Darkness fell on North Melbourne’s Meat Market before DMA’S arrived on stage. The show opened with Tommy O’Dell’s distinct vocals and Johnny Took’s acoustic guitar on the quiet opening of So We Know. At the song’s crescendo, guitarist and backing vocalist Matt Mason and the three members of DMA’S touring band joined to complete So We Know in a fully lit stage. With the whole band assembled, they played Feels Like 37, a favourite from their eponymous EP.
Clad in a white turtleneck and a panel cap, O’Dell looked like the epitome of dad style rather than the frontman of a band that received international acclaim for its cover of Cher’s Believe on Triple J. While O’Dell kept his stage banter to a minimum, the Sydney band seemed at home in Melbourne, graciously thanking the audience between songs.
I hadn’t known what kind of energy to expect prior to the show, not the least because DMA’s is better known for emotive acoustic tracks than for stadium bangers. Songs like Too Soon proved that DMA’S live shows are well capable of commanding a room and invigorating an audience.
With an album forthcoming, it’s inevitable that DMA’S would play a few new songs. With Took’s guitar prominent at its outset, the new song sounded more country than rock. As is often the case when a band debuts tracks, the crowd was less engaged than when DMA’S played fan favourites. Within a few notes from the start of Melbourne, the energy level surged again. Though I wouldn’t consider Melbourne a standout on the stellar album Hills End, the audience responded with enthusiasm for the song named for their city.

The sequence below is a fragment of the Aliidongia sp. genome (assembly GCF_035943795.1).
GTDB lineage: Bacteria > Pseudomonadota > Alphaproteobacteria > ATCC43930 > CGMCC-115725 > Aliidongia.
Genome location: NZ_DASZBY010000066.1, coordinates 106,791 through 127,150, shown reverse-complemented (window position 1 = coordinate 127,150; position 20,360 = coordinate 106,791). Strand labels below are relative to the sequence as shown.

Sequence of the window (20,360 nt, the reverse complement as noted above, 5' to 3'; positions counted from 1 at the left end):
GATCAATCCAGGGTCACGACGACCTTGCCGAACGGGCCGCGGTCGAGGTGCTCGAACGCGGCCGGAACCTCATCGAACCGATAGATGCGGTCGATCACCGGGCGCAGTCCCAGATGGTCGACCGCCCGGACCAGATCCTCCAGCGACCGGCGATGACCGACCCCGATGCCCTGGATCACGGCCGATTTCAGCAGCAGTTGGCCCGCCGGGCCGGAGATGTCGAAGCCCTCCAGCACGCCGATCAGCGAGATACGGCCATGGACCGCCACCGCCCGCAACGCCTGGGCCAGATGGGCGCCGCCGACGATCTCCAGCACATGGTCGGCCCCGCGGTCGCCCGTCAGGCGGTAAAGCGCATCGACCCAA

Timeless showcased the band’s instrumental synergy. The song had a richness and depth that exceeded its recorded version. While Mason took the vocal lead in the latter half of the song, O’Dell interacted with the audience. In contrast with his reserved addresses to the audience between songs, he was physically commanding during. He spread his arms to the hundred of hands stretched out before him.
In the Moment, too, was an instrumental standout with dissonant guitar coupled with Took’s prominent acoustic. The sound faded into the quiet opening verses of acclaimed single Delete. The band was silhouetted on a dark stage until a burst of light met the song’s euphoric final chorus.
DMA’S latest single Dawning, the lead for their forthcoming album, made a fitting follow up to the band’s early single Delete. Though it had only been released a month prior, it was met with enthusiasm. Step Up the Morphine became a singalong that created a community out of the Meat Market. Laced faded to dissonance to close the first part of the show.
The band returned for Play It Out. As the closing track on Hills End, it made a fitting encore. While it’s not as well known or catchy as some of DMA’S singles, it’s an instrumental standout in their discography and their live show. The band’s most famous track Lay Down. was the perfect choice to close the show. After one last final dance and singalong, DMA’s bid their audience farewell. From their musicianship to their energy level, DMA’s exceeded all of my expectations.
Photography by Ryley Clarke follow him on Instagram.